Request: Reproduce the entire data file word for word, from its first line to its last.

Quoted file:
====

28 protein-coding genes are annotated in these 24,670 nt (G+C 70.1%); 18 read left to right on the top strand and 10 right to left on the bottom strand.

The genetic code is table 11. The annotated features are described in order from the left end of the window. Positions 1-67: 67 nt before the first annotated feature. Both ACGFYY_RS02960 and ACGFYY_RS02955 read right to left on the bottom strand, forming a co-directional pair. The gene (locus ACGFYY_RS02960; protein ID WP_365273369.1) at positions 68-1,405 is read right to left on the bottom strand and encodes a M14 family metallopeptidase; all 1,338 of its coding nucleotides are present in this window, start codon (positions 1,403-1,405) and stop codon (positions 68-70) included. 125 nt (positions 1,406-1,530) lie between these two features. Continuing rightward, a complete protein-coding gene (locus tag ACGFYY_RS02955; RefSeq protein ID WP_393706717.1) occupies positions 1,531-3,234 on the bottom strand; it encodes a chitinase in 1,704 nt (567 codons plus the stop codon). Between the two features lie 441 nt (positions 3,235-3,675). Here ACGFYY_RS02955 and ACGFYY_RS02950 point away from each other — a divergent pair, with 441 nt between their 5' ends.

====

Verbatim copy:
28 protein-coding genes are annotated in these 24,670 nt (G+C 70.1%); 18 read left to right on the top strand and 10 right to left on the bottom strand.

The genetic code is table 11. The annotated features are described in order from the left end of the window. Positions 1-67: 67 nt before the first annotated feature. Both ACGFYY_RS02960 and ACGFYY_RS02955 read right to left on the bottom strand, forming a co-directional pair. The gene (locus ACGFYY_RS02960; protein ID WP_365273369.1) at positions 68-1,405 is read right to left on the bottom strand and encodes a M14 family metallopeptidase; all 1,338 of its coding nucleotides are present in this window, start codon (positions 1,403-1,405) and stop codon (positions 68-70) included. 125 nt (positions 1,406-1,530) lie between these two features. Continuing rightward, a complete protein-coding gene (locus tag ACGFYY_RS02955; RefSeq protein ID WP_393706717.1) occupies positions 1,531-3,234 on the bottom strand; it encodes a chitinase in 1,704 nt (567 codons plus the stop codon). Between the two features lie 441 nt (positions 3,235-3,675). Here ACGFYY_RS02955 and ACGFYY_RS02950 point away from each other — a divergent pair, with 441 nt between their 5' ends.